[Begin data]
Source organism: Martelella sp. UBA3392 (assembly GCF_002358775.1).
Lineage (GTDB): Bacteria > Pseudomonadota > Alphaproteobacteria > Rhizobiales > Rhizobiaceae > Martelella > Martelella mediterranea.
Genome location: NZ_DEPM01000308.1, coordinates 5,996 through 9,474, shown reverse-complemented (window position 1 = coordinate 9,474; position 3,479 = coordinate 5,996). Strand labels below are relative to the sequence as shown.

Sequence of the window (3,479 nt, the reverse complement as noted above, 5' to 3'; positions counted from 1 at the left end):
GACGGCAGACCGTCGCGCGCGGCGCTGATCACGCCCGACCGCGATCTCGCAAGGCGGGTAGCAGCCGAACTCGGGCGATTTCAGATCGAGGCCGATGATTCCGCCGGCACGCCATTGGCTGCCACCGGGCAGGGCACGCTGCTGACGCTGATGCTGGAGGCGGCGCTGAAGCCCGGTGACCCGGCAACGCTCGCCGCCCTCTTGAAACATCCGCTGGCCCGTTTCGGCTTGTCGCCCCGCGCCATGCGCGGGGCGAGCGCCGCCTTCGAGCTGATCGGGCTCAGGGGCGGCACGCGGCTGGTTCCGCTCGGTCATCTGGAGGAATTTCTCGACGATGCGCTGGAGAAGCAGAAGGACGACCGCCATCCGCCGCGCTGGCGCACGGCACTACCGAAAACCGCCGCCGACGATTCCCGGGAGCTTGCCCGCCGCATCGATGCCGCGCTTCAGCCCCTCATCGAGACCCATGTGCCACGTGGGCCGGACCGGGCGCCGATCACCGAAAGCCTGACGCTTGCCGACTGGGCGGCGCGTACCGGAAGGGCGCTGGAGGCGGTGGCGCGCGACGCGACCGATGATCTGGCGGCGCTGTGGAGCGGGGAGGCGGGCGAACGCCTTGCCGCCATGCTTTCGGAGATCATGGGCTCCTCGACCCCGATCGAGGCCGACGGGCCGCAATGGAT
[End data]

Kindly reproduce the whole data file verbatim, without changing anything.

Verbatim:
Source organism: Martelella sp. UBA3392 (assembly GCF_002358775.1).
Lineage (GTDB): Bacteria > Pseudomonadota > Alphaproteobacteria > Rhizobiales > Rhizobiaceae > Martelella > Martelella mediterranea.
Genome location: NZ_DEPM01000308.1, coordinates 5,996 through 9,474, shown reverse-complemented (window position 1 = coordinate 9,474; position 3,479 = coordinate 5,996). Strand labels below are relative to the sequence as shown.

Sequence of the window (3,479 nt, the reverse complement as noted above, 5' to 3'; positions counted from 1 at the left end):
GACGGCAGACCGTCGCGCGCGGCGCTGATCACGCCCGACCGCGATCTCGCAAGGCGGGTAGCAGCCGAACTCGGGCGATTTCAGATCGAGGCCGATGATTCCGCCGGCACGCCATTGGCTGCCACCGGGCAGGGCACGCTGCTGACGCTGATGCTGGAGGCGGCGCTGAAGCCCGGTGACCCGGCAACGCTCGCCGCCCTCTTGAAACATCCGCTGGCCCGTTTCGGCTTGTCGCCCCGCGCCATGCGCGGGGCGAGCGCCGCCTTCGAGCTGATCGGGCTCAGGGGCGGCACGCGGCTGGTTCCGCTCGGTCATCTGGAGGAATTTCTCGACGATGCGCTGGAGAAGCAGAAGGACGACCGCCATCCGCCGCGCTGGCGCACGGCACTACCGAAAACCGCCGCCGACGATTCCCGGGAGCTTGCCCGCCGCATCGATGCCGCGCTTCAGCCCCTCATCGAGACCCATGTGCCACGTGGGCCGGACCGGGCGCCGATCACCGAAAGCCTGACGCTTGCCGACTGGGCGGCGCGTACCGGAAGGGCGCTGGAGGCGGTGGCGCGCGACGCGACCGATGATCTGGCGGCGCTGTGGAGCGGGGAGGCGGGCGAACGCCTTGCCGCCATGCTTTCGGAGATCATGGGCTCCTCGACCCCGATCGAGGCCGACGGGCCGCAATGGAT